We are the only public company dedicated to agriculture, a pure-play ag company. We wake up every day thinking about farmers and the consumers they serve. We sell seed and crop protection products to farmers and try to make a farmer’s life better, more profitable, and more sustainable.
Erik Roth: What has been the major difference between leading a small organization and working in a big one that’s trying to innovate like a small organization?
Neal Gutterson: I think units of 100 people are the ideal size to work as a group; get much above that and it gets tough. One of the interesting things about being in a small company is that you wear a lot of hats. You are very close to fundamental strategic choices.
Another key difference is the nature of risk. When you are a large incumbent, you have so much to protect that the risk appetite is much lower than at a start-up, which does not have much downside risk. That creates a different mindset.
Erik Roth: Small companies tend to dynamically reallocate resources because they have to, while large companies struggle with that, as you alluded, because they feel they need them to protect the core business. Is it hard to get the best people to the right places in a large company?
Neal Gutterson: Yeah, and to get the capital to the right places, too. At a small company, the first CEO, who may be the founder, is probably not the right leader after a few years. Everyone around the boardroom table knows that at the start so, in a way, a small company is always thinking about the pivot, the change that has to come. This is the opposite of a large company, where efficiency and getting better at what you do are the goals.
Being adaptive is another challenge. At a big company, you think you know what the market wants and you focus on development stages and delivery. Small companies inherently strive to figure out what the market wants and so are much more open to the cycle of adapting and learning.
Big companies think they know what the market wants and focus on development. Small companies inherently strive to figure out what the market wants and so are much more open to adapting.
Erik Roth: Can you give us some context around agriculture today?
Neal Gutterson: Well, we all eat so we all have a vested interested in the food system. I believe our food system is the safest that it has ever been. It is very affordable, even in a global context. But interestingly, the average consumer is more risk-averse than 100 years ago, when you had to worry much more about where your food came from. People today have incredibly high expectations of how their food is produced. They care a lot about the agricultural system and its sustainability.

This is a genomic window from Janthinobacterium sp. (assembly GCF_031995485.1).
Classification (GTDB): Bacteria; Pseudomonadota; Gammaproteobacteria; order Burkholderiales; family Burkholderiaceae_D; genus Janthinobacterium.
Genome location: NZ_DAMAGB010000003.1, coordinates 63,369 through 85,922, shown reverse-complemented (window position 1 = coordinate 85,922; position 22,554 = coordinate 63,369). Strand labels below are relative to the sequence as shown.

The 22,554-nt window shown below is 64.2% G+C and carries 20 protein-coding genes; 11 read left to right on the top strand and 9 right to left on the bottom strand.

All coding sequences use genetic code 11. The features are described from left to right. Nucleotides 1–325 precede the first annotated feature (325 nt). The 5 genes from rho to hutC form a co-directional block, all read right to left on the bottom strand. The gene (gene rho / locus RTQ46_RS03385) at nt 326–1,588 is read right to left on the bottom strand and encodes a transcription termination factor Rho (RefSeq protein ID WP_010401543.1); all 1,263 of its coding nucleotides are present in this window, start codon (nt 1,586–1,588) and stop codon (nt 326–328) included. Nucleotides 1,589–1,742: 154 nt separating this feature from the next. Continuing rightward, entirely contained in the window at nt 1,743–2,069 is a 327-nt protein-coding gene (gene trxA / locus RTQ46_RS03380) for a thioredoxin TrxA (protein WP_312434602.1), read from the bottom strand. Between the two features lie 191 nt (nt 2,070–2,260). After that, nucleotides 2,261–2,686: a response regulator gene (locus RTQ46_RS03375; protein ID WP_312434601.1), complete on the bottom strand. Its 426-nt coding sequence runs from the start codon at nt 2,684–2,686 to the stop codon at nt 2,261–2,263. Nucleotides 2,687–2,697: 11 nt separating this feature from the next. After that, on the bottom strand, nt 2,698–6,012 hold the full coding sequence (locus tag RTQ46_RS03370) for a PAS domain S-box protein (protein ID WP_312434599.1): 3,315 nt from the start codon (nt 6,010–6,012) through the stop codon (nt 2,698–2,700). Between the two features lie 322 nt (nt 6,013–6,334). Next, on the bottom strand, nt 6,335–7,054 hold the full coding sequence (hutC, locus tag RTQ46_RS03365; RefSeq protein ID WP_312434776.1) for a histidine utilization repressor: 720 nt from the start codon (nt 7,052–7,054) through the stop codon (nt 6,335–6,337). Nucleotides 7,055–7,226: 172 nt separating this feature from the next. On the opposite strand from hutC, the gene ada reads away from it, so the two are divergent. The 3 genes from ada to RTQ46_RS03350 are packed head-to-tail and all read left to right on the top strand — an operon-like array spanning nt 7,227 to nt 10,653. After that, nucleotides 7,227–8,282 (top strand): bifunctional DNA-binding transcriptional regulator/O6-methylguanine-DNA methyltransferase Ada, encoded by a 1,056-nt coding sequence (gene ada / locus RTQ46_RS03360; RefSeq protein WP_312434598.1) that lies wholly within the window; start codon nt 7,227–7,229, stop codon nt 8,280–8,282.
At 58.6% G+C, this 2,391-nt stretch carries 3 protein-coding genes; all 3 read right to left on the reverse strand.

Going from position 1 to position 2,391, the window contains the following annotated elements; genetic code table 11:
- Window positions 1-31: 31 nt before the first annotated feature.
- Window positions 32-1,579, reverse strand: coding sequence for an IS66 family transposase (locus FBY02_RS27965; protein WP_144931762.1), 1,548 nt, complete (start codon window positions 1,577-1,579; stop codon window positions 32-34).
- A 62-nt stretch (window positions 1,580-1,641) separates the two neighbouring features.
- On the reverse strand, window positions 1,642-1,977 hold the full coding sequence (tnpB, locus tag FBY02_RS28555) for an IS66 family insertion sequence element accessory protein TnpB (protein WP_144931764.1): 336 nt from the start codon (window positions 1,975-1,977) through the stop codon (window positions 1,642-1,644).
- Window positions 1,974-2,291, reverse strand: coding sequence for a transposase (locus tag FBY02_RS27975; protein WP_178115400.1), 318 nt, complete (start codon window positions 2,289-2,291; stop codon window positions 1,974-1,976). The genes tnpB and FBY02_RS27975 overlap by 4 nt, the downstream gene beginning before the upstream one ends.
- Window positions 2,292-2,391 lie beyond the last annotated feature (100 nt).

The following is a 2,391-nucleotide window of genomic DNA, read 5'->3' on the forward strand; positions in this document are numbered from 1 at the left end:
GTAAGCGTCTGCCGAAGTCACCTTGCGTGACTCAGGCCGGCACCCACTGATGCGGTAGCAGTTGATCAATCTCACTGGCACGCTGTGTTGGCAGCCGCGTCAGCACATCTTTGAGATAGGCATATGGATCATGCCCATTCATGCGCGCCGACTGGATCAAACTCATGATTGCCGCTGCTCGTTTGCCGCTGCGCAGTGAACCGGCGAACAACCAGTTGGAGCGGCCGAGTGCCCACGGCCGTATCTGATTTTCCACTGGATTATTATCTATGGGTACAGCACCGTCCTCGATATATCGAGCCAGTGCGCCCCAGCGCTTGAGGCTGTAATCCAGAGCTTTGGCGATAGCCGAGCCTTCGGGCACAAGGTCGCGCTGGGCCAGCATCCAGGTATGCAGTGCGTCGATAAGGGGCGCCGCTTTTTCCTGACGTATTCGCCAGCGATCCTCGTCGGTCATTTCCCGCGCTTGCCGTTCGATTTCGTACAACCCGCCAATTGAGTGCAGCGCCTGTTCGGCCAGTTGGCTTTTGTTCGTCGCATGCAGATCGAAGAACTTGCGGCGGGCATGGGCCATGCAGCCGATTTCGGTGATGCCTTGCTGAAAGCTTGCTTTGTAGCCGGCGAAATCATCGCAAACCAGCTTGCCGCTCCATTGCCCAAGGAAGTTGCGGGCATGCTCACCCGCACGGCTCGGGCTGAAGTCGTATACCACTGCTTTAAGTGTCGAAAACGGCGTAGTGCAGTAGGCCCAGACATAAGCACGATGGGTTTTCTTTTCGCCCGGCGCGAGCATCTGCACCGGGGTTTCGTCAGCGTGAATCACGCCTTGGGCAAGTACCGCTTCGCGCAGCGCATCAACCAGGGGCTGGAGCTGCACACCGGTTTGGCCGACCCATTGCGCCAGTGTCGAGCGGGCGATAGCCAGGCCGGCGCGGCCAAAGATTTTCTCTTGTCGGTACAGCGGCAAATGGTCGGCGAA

In some ways, conventional agriculture is under attack. Huge farms with thousands of animals, if they produce beef, seem wrong to people; small seems more appealing. But agriculture, even in the US, is mostly pursued on family farms. Consequently, there is a tension between what you need to do to serve a growing population and the myths some people have about how food should be produced.
Another aspect is the evolution in farmers’ expectations of companies like Corteva. Digital tools help absorb some of the complexity and assist in the decisions they make. Market demands are fundamentally changing, which is why I think a disruption may be in the offing.
Erik Roth: The core of disruption is business-model change. New economic models, usually enabled by technological advancement, allow different entrants to monetize a market in new ways. Where do you see that playing out in agriculture today?
Neal Gutterson: Thinking about new business models is critical but it is not the easiest thing for us. We think of ourselves as farmers’ trusted partner, and the direction we are going in is to help farmers make better choices—a more integrated business model that allows for more solution-based delivery.
One example is a pilot that addresses an underserved market in pasture and land management for rearing cattle. If you control weeds on your pasture, you can get a higher return on the beef or dairy, but if you have a 10,000-acre pasture, it’s hard to figure out where the problems are. Using satellite imaging, we can now analyze where the weeds are and the right time to treat them with weed-control solutions. So rather than selling a rancher a herbicide to treat the field, we are offering a service, a decision-support tool. To your earlier point, it is a business-model change based on new artificial intelligence tools that translate images of a farm into an understanding of how to improve the value of pasture.
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